Monday, March 3, 2014
Today we are posting two charts from a report called Utility User Tax Facts, which was prepared in August of 2013 by a website called CaliforniaCityFinance.com (link). The first chart, which I've posted just above, shows the range of utility tax rates charged, and from all across California. To find Sierra Madre on this graphic, you would need to look all the way to the far right hand side of the chart. At 10% we would appear to be among those taxed at the very highest rates in the state.
So, you ask, how can we tell for certain that the City of Sierra Madre truly does have the highest utility taxes in California? Because you do know that there actually is a city that beats our 10% UUT rate by a full percentage point. That would be Culver City and yes, they do have an 11% UUT rate. In the categories that they do tax at this extremely high rate, they are reigning the utility tax kings. Even we can't touch that. Though we could have had we gone with that 12% rate Walsh and Buchanan wanted.
Using the MuniServices UUT tracker (link), we can identify exactly what the utility tax categories are in Culver City. Here are their numbers:
Telephone (includes Intrastate, Interstate, Int'l, Wireless) - 11%
Electricity - 11%
Natural Gas - 11%
CATV - 11%
Water - 11%
Sierra Madre doesn't have an 11% utility user tax. Again, ours is mainly 10%. So how can we be the highest in the state, you ask? Here are our numbers:
City of Sierra Madre
Telephone (includes Wireless, Intrastate, Interstate, Int'l) - 10%
CATV - 10%
Electricity - 10%
Natural Gas - 10%
Water - 8%
Sanitation (sewers) - 8%
Solid Waste (garbage) - 10%
As you can see, while Culver City taxes five utility categories, the City of Sierra Madre taxes seven. Or every possible utility that can be taxed. This is how we maintain our position as the City that taxes its residents more for utilities than any other in California. We tax for two full extra classifications, and when combined that is more than enough to keep us at #1 in the most taxed for utilities category.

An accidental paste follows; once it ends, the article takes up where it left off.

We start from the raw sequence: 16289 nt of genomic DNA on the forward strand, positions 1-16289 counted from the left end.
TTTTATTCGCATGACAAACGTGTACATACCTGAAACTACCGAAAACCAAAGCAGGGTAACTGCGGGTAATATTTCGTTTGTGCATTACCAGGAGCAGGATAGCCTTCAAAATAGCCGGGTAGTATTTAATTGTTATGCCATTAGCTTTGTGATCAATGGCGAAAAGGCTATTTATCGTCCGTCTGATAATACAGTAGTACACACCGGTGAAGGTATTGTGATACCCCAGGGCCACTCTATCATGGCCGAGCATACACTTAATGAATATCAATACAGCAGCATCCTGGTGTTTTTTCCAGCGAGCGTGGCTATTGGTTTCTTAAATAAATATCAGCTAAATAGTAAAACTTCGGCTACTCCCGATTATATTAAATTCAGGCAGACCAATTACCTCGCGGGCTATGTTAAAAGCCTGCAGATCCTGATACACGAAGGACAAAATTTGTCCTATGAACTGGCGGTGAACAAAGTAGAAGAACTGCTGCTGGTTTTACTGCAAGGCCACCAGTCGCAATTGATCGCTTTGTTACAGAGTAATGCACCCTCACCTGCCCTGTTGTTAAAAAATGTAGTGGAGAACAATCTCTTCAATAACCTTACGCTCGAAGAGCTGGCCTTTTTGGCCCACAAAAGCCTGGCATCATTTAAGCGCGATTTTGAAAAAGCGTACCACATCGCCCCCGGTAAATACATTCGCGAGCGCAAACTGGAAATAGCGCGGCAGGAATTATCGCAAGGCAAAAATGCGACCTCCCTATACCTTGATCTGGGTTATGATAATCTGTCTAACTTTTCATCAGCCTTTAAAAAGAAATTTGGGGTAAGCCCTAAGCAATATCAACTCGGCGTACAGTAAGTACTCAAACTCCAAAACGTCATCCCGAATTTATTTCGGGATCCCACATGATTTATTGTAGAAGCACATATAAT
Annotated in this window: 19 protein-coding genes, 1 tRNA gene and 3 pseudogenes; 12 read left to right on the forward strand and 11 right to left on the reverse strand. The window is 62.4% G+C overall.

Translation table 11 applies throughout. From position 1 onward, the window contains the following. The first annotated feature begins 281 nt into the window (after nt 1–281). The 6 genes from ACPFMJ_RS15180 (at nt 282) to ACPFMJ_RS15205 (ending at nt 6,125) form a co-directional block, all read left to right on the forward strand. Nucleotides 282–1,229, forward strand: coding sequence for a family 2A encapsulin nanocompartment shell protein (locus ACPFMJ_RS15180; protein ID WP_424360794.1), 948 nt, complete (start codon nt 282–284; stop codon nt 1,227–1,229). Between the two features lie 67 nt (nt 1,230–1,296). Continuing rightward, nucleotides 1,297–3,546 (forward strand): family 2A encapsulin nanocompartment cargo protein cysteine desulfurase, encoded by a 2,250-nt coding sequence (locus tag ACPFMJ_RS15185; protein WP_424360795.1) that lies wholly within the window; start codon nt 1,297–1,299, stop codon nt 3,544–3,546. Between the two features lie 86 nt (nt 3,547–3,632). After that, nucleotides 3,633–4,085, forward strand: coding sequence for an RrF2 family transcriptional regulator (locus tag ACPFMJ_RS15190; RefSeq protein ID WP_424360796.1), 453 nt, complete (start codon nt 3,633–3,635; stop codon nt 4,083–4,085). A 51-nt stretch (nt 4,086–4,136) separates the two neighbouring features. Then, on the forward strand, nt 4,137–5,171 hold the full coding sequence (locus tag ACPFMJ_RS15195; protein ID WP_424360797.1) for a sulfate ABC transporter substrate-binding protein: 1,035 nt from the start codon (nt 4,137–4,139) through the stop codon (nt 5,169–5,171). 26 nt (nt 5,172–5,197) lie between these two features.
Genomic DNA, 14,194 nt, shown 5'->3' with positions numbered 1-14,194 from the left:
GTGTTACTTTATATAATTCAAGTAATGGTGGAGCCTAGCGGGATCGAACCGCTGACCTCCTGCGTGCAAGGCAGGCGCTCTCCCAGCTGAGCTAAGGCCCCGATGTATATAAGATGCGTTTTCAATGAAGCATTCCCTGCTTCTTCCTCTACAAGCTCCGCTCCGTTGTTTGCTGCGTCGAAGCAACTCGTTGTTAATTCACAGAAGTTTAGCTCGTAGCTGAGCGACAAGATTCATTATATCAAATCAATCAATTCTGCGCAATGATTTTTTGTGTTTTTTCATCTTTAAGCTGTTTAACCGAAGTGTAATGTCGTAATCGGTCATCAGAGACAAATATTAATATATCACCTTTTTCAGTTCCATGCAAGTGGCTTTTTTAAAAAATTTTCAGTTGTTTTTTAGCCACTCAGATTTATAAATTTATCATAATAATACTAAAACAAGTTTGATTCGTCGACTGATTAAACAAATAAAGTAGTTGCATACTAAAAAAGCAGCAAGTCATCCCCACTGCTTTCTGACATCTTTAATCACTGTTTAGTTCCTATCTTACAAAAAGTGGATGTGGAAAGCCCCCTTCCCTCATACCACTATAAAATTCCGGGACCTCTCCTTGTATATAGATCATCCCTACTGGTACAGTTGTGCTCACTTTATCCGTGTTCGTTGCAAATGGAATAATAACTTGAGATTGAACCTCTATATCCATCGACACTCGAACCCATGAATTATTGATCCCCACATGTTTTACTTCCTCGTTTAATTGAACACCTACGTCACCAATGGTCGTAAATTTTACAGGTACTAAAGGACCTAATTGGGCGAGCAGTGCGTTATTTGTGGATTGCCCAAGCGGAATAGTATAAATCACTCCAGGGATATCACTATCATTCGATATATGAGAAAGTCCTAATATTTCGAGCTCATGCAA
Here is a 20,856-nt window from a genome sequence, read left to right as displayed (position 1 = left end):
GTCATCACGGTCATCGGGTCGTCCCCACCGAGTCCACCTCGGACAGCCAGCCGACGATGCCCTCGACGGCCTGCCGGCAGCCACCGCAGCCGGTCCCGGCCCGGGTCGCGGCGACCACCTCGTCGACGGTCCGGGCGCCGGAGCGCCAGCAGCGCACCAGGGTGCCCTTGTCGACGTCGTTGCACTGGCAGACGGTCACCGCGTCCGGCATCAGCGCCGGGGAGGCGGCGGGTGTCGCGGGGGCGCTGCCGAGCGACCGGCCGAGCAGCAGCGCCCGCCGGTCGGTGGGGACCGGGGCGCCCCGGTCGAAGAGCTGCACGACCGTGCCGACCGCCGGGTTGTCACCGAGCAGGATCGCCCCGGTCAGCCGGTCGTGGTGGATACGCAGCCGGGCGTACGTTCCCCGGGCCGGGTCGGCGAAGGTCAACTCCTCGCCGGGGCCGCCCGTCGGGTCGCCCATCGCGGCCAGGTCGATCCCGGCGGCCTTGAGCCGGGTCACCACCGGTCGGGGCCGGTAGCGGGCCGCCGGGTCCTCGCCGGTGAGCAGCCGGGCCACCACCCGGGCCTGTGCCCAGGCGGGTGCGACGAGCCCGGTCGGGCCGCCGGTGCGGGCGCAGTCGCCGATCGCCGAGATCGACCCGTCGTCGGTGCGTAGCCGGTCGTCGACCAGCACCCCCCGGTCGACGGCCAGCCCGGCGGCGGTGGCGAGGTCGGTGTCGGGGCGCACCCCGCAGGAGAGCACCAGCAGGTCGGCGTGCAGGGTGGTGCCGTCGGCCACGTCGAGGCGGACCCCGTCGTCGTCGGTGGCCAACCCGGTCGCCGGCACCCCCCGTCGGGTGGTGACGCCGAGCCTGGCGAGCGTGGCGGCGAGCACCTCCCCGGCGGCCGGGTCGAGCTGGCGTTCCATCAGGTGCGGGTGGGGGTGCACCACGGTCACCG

If you refer to the "Cities and Counties With UUTs" chart I've included above, you will get to witness two more interesting facts that will help to highlight just how extreme utility taxes in Sierra Madre are right now. For both residents and our largely at-risk small businesses as well.
In the category of sewers, only 4% of California's population is charged a utility tax. Out of the 154 cities taxing utility usage, just 13 of them do so for the use of city sewers. We are one of them.
And where we are extra special is in the 10% utility tax we charge for garbage. Only 1% of the residents in this state are socked with a utility tax for garbage removal. We are one of only ten cities doing that.
One other category where we are especially uncommon is water. While the chart shows that 21% of all California residents get hit with utility taxes on water, we are still in a special class. Ask yourself this. How many of those 83 cities that charge a utility tax in this category do so on water they themselves are selling to their residents?
In other words, the City of Sierra Madre taxes the exact same water that it sells to its customers. Our City Hall is working both ends of the transaction. I can't imagine there are that many cities capable of doing that.
Why are our utility taxes so high, and why is the City forcing us to endure a do-over UUT vote this April? After all, we did vote ourselves some utility tax relief in 2012, and overwhelmingly so. Which, when you think about it, also makes City Hall's do-over Measure UUT vote an unacknowledged attempt to raise utility taxes 25% in 2015.
City employee pensions could be one reason, and certainly benefits such as health care would be another. Sierra Madre, a city of less than 11,000 people, has a municipal government that apparently believes it needs to run its employee compensation affairs like the City of Los Angeles. This could be why City Hall failed to negotiate good deals for we the taxpayers with our city employee unions, and in the final result gave them among the richest benefit packages in the state.
This also clearly contributes to our having the highest utility taxes in California. This despite what the two pro-UUT City Council candidates holding our Police Department and library hostage have been telling you.
But that is a topic for another day. As one person posting on The Tattler commented last week, this pig is just too good to eat at one sitting.
Posted by The Moderator at 5:30 AM